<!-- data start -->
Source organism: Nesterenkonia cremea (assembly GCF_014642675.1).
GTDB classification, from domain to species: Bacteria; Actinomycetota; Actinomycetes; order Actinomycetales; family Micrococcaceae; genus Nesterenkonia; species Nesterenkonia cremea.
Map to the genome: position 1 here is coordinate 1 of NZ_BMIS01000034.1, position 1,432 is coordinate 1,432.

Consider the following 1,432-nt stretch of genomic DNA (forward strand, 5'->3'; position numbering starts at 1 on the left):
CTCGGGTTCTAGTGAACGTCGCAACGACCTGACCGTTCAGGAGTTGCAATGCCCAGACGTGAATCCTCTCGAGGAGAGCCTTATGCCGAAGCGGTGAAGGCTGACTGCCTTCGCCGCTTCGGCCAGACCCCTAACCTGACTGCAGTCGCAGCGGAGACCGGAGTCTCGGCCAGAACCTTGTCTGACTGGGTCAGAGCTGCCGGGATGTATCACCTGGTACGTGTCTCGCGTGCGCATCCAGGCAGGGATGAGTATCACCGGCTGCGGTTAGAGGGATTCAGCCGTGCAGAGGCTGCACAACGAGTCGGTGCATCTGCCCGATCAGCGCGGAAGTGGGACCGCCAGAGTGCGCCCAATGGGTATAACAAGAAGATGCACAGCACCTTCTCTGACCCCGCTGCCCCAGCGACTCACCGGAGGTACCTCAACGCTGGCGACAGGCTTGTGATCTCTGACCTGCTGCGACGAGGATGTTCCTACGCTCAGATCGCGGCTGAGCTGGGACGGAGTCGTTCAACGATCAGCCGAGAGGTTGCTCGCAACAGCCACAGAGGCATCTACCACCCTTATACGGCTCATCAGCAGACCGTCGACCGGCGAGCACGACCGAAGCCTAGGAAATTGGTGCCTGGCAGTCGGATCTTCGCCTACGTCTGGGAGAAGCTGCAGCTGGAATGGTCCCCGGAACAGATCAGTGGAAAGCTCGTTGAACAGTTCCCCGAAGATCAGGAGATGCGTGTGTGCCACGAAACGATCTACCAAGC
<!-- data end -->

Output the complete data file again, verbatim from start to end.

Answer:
Source organism: Nesterenkonia cremea (assembly GCF_014642675.1).
GTDB classification, from domain to species: Bacteria; Actinomycetota; Actinomycetes; order Actinomycetales; family Micrococcaceae; genus Nesterenkonia; species Nesterenkonia cremea.
Map to the genome: position 1 here is coordinate 1 of NZ_BMIS01000034.1, position 1,432 is coordinate 1,432.

Consider the following 1,432-nt stretch of genomic DNA (forward strand, 5'->3'; position numbering starts at 1 on the left):
CTCGGGTTCTAGTGAACGTCGCAACGACCTGACCGTTCAGGAGTTGCAATGCCCAGACGTGAATCCTCTCGAGGAGAGCCTTATGCCGAAGCGGTGAAGGCTGACTGCCTTCGCCGCTTCGGCCAGACCCCTAACCTGACTGCAGTCGCAGCGGAGACCGGAGTCTCGGCCAGAACCTTGTCTGACTGGGTCAGAGCTGCCGGGATGTATCACCTGGTACGTGTCTCGCGTGCGCATCCAGGCAGGGATGAGTATCACCGGCTGCGGTTAGAGGGATTCAGCCGTGCAGAGGCTGCACAACGAGTCGGTGCATCTGCCCGATCAGCGCGGAAGTGGGACCGCCAGAGTGCGCCCAATGGGTATAACAAGAAGATGCACAGCACCTTCTCTGACCCCGCTGCCCCAGCGACTCACCGGAGGTACCTCAACGCTGGCGACAGGCTTGTGATCTCTGACCTGCTGCGACGAGGATGTTCCTACGCTCAGATCGCGGCTGAGCTGGGACGGAGTCGTTCAACGATCAGCCGAGAGGTTGCTCGCAACAGCCACAGAGGCATCTACCACCCTTATACGGCTCATCAGCAGACCGTCGACCGGCGAGCACGACCGAAGCCTAGGAAATTGGTGCCTGGCAGTCGGATCTTCGCCTACGTCTGGGAGAAGCTGCAGCTGGAATGGTCCCCGGAACAGATCAGTGGAAAGCTCGTTGAACAGTTCCCCGAAGATCAGGAGATGCGTGTGTGCCACGAAACGATCTACCAAGC